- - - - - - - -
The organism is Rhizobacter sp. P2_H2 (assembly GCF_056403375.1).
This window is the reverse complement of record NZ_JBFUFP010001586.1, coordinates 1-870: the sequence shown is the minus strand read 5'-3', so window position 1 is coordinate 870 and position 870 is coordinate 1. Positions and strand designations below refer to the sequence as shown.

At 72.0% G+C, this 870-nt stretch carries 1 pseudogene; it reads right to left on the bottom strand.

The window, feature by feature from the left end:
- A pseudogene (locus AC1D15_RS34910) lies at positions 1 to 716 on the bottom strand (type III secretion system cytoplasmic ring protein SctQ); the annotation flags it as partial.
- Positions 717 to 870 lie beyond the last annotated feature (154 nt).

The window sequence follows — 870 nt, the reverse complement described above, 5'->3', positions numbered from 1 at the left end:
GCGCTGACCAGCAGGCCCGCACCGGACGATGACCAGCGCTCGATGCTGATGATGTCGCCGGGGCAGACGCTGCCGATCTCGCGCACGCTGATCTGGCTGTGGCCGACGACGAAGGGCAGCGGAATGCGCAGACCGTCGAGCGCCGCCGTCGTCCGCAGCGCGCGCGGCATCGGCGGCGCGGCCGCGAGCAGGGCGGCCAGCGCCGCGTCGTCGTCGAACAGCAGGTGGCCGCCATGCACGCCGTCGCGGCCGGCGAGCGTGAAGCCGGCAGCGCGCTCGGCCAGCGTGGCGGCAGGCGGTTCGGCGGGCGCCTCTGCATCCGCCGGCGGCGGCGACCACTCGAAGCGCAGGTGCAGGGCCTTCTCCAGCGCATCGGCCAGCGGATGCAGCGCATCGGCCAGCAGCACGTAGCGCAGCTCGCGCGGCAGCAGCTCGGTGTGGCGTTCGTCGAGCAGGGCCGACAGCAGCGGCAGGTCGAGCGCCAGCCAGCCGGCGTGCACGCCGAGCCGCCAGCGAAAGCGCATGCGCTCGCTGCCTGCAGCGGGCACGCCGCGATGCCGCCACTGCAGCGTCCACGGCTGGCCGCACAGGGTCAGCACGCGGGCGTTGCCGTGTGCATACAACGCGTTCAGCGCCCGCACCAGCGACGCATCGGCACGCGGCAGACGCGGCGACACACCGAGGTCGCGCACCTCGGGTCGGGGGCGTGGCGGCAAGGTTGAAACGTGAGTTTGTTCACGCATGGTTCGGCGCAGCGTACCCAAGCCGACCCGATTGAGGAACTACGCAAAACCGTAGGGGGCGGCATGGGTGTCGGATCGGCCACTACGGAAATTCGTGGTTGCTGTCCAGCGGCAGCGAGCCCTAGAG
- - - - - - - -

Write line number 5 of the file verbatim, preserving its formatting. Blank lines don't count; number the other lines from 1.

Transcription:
- A pseudogene (locus AC1D15_RS34910) lies at positions 1 to 716 on the bottom strand (type III secretion system cytoplasmic ring protein SctQ); the annotation flags it as partial.